What about the child who gets what he or she wants after an adult insists that a friend share with them? What is this child learning? Over time, they may develop a sense of entitlement to others’ things. The phrases, “I’m telling!” and “You have to share!” come to mind. This child is robbed of an opportunity to receive a gift freely given, and instead learns to insist on getting their way – not conducive to harmonious friendships.

After much discussion over who should ride the horse...

As a teen, I worked with young children quite a bit. I led groups of them in vacation bible school, taught Sunday School, babysat, and nannied. I was around children all the time, and had never questioned the idea that it was my job to step in and mediate conflicts as they arose. I had no problem regulating the use of various toys and play equipment, to make sure everyone had a turn. Things had to be fair, after all.

It wasn’t until I started work in a Montessori school that my view on all of this began to change. I was taken aback when the teacher I assisted told me that she did not expect the children to share. I was even more surprised when she told me that she let them settle their own conflicts. This all seemed a bit crazy to me, and ran counter to the way I had always done things. It didn’t take long, however, for me to see that it actually worked.

In this classroom, the children handled their conflicts by using a tool known as The Peace Rose. The rose, a silk flower, sat in a vase in a corner of the room and any child was welcome to take it when they had a problem to resolve with another person. When approached with the peace rose, the other child (or adult) was meant to stop what they were doing, stand up, and listen. When the first child had said what they needed to say, they would give the rose to the other person, signaling their chance to respond. The rose was passed back and forth until the issue was resolved, at which time both children would hold its stem and say together, “We declare peace.” Of course it took some adult help as the children learned this process, and adults did need to step in and help with particularly sticky situations, but the vast majority of conflicts were handled with no adult intervention at all.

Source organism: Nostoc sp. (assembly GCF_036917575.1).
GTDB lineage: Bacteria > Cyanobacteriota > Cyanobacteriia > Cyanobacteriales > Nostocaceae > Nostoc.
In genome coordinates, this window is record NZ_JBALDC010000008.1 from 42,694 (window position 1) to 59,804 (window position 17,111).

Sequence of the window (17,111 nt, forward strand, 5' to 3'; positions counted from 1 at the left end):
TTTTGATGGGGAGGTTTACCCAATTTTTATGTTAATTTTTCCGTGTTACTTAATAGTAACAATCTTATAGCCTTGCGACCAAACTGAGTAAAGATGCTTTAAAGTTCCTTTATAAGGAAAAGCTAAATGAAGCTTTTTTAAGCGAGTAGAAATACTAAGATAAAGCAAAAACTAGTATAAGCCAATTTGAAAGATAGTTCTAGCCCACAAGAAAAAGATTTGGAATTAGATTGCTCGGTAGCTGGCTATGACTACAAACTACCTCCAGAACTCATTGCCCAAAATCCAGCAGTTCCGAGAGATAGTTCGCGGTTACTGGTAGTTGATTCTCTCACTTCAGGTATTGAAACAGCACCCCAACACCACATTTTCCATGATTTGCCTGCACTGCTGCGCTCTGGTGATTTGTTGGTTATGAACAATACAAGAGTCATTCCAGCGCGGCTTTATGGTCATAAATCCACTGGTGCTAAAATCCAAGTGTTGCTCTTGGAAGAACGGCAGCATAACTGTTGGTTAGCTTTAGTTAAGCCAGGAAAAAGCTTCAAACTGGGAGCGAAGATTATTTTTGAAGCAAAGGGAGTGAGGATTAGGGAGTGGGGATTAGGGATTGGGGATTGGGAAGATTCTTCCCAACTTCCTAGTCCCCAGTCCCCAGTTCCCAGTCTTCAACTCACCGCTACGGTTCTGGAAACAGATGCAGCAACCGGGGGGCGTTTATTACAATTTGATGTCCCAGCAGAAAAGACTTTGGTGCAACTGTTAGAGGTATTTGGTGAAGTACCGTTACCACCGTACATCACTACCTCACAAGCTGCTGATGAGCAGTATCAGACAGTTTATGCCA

I was surprised to see how capable these children were of handling their own conflicts, but what struck me even more was how drastically different their solutions could be from what I would have come up with. Their sense of justice and fairness was completely different from mine.

Think about this: there are six apple slices and two children would like some. If an adult took charge of the situation, what would they likely suggest? That each child get three slices of apple – makes sense, right? It’s equal. When you’re dealing with children who have not developed one to one correspondence yet, or even if they have, have not learned to divide numbers in half, however, this solution makes far less sense.

It has been said, and I completely agree, that fairness does not mean giving each person the same thing, but giving each person what he or she needs. A likely child-developed solution to the apple problem might involve sitting and enjoying the apples together. One child might finish four slices in the same time that another eats only two, but does that really matter? In the end, the point is that children have solved their own conflict, and have enjoyed a snack together. If they’re satisfied with the outcome, whether or not we adults view it as fair simply is not relevant.

When we insist that young children take equal turns, or divide things equally, we rob them of a chance to negotiate or to use their own problem solving skills, and we’re projecting our own sense of fairness onto them. Relationships are strengthened and harmony increased when people have the opportunity to work through challenges and arrive at a peaceful solution together. Being forced to behave toward another person in one way or another is more likely to breed resentment than harmony.

Spontaneous kindness is the best kind.

So what do you do, then?

As Dr. Montessori’s words above remind us, the best thing we can do is model genuine kindness and generosity for our children. I also think it’s helpful to be honest when we don’t want to share something, and to help our children develop problem solving skills by talking through this with them.

When conflict over an item does arise between children, I do think it’s sometimes appropriate to step in and mediate, but I find that it’s most helpful if I simply offer guidance, leaving the final solution up to the children. When I feel inclined to step in, I try to stop and wait a bit longer, getting a better sense of the situation while giving the children a chance to  handle it themselves. Of course when I feel there’s a good chance someone might get hurt, I step in immediately, but often I find that my help is not needed at all.